Hawaii state lawmakers and the Honolulu City Council are giving serious consideration to new vacation rental regulation and tax ordinances that could have wide-reaching impacts on the accommodations stock in the Aloha State.
As Hawaii has gone from 8 million annual visitors to 10 million in the last decade, hotel growth has not kept pace with the increased traffic, and vacation rentals have absorbed much of the increased visitation, several reports and analyses indicate.
But as residential neighborhoods have seen more short-term visitors and prospective tax revenue has gone uncollected, calls have increased for more regulations.
Both chambers of the state legislature have passed legislation regarding vacation rentals, and now the bills will go to committee for reconciliation. The legislation would require websites such as VRBO and Airbnb to collect taxes on behalf of the short-term rental hosts.
While there appears to be momentum behind the heightened regulations, previous attempts to pass similar bills have failed. Officials argue many vacation rentals in the state are running illegally, and tax collection has been difficult. The state levies transient accommodations and general excise taxes on short-term rental operators. Meanwhile, the permits for short-term rentals come from the counties, which have different regulations.
Honolulu, the most populous county and home to the Waikiki resort area, has not issued new permits since 1989. It's estimated to have 800 legal vacation rental and bed-and-breakfast units and about 10 times as many illegal ones.
Vacation rentals and the websites that support them have grown in popularity with travelers, while the increase in short-term rentals, many Hawaii residents complain, has changed the character of some neighborhoods and worsened a housing shortage.
Rep. Richard Onishi, chairman of the Hawaii House tourism committee, commented that while the counties are stepping up to craft permitting legislation appropriate for each island, the state's responsibility is to ensure tax revenue is collected.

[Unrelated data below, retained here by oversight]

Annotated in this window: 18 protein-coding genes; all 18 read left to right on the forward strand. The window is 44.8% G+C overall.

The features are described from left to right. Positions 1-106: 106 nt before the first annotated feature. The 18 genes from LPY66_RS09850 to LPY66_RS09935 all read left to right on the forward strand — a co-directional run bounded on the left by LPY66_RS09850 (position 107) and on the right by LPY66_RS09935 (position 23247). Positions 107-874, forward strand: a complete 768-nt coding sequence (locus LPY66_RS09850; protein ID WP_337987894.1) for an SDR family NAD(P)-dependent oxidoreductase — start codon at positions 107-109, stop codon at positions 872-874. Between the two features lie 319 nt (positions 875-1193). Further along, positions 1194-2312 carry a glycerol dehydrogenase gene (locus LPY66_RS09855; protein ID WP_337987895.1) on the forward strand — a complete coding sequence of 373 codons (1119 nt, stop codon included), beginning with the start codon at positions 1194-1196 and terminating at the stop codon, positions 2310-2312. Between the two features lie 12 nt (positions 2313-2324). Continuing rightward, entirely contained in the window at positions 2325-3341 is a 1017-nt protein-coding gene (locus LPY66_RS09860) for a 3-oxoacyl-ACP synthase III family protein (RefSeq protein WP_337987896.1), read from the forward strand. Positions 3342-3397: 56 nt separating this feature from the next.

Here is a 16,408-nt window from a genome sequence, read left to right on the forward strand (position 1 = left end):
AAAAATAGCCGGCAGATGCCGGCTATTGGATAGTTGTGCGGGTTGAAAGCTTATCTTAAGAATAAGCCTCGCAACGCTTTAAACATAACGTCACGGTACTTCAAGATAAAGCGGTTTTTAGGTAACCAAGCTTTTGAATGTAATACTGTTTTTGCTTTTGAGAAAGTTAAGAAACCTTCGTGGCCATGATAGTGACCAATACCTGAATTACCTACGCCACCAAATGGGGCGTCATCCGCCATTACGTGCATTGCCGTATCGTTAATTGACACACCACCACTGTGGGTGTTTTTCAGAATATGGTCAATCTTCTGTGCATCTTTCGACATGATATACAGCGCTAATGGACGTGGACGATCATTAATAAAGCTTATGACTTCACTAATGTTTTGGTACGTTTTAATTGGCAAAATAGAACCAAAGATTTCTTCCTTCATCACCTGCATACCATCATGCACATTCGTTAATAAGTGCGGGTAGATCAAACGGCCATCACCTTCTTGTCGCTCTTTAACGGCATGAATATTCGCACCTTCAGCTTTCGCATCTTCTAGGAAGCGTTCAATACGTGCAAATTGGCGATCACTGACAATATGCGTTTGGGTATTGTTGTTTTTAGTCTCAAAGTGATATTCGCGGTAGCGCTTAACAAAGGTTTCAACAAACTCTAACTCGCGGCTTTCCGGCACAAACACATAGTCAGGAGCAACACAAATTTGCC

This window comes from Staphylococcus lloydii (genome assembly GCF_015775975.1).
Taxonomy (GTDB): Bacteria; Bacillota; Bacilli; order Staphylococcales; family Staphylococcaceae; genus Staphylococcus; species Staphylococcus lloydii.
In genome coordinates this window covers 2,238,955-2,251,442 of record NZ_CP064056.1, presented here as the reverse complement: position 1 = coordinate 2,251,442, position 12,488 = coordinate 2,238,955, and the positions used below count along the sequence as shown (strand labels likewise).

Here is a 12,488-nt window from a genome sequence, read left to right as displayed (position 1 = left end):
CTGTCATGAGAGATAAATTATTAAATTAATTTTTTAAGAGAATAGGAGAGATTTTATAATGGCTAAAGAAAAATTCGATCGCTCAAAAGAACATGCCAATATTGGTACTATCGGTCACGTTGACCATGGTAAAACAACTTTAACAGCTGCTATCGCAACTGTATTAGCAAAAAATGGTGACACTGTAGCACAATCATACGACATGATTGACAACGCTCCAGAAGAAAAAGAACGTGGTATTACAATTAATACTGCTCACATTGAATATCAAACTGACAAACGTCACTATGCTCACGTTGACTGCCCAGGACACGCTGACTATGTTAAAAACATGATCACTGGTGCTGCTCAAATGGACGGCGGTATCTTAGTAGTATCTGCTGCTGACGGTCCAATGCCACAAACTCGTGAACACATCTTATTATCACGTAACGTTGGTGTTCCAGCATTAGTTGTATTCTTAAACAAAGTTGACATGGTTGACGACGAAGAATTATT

The vacation rental platforms have criticized the potential new regulations, arguing that some of the reporting requirements potentially violate federal privacy law. Expedia Group, owner of HomeAway.com and VRBO.com, issued a statement arguing the new laws would threaten Hawaii's tourism industry, one of the state's top employers and economic engines.
Airbnb commented in written testimony that any tax bill should be written to help ensure the assessment, collection and payment of taxes and "not to use confidential tax information to facilitate the Department of Taxation's enforcement of county land use laws."
On the other side, Mufi Hannemann, president of the Hawaii Lodging and Tourism Association, said the state's hotel industry is looking for a "level playing field" that includes effective taxation and fee collection on short-term rentals.
Hotel units in Hawaii increased by 1%, to 43,857, between 2015 and 2018, while the number of officially recorded vacation rental units increased 21% in the previous four years, and doubled in the last decade, for a total of 13,082. Still, the total vacation rental units number is likely underreported using the standard survey methods, and supplemental reports analyzing the rental websites peg the actual figure at more than 30,000 units.
Meanwhile, in Honolulu the City Council is considering two separate vacation rental regulations. The first, Bill 85, enhances enforcement mechanism, offering residents the right to go to court to prompt the city to act against an illegal short-term rental. The other, Bill 89, would open up opportunities for people to run "bed and breakfasts" where they rent space on the same property where they live. In turn, the measure would further restrict vacation units where an entire home is rented by owners who reside elsewhere, also called transient vacation units.
Honolulu's current regulations generally limit renting properties for fewer than 30 days outside of resort zones, and there are approximately 800 units outside the resort zones that were grandfathered in when the prohibition was implemented. Yet research shows there are roughly 9,000 short-term rental units on Oahu.
In written testimony, Matt Middlebrook, Airbnb's head of policy for Hawaii, said Bill 89 would lead to the removal of thousands of those transient units from Oahu's inventory and severely damage Hawaii's economy.
"Instead of bringing short-term rental rules on Oahu into the 21st century and addressing market realities, Bill 89 would largely destroy the alternative accommodations market outside of the resort zones and inflict significant damage on small businesses and the local economy," Middlebrook said in his testimony.
Hawaiian Airlines, one of the largest employers in the state, also submitted testimony to the Honolulu City Council, with spokeswoman Ann Botticelli telling the body that greater regulation is needed while noting that short-term rentals have become an "expected part of the accommodations inventory in a tourism market, and a well-diversified portfolio of accommodations is an important part of a long-term, sustainable tourism strategy."
Hawaiian Airlines advocated for a "system for permitting, regulating and taxing short-term rentals," while arguing regulations limiting "the number and location of short-term rental units should be part of a broader and wider conversation about well-managed tourism."
The Honolulu City Council is in the process of debating and taking testimony on both of the vacation rental bills.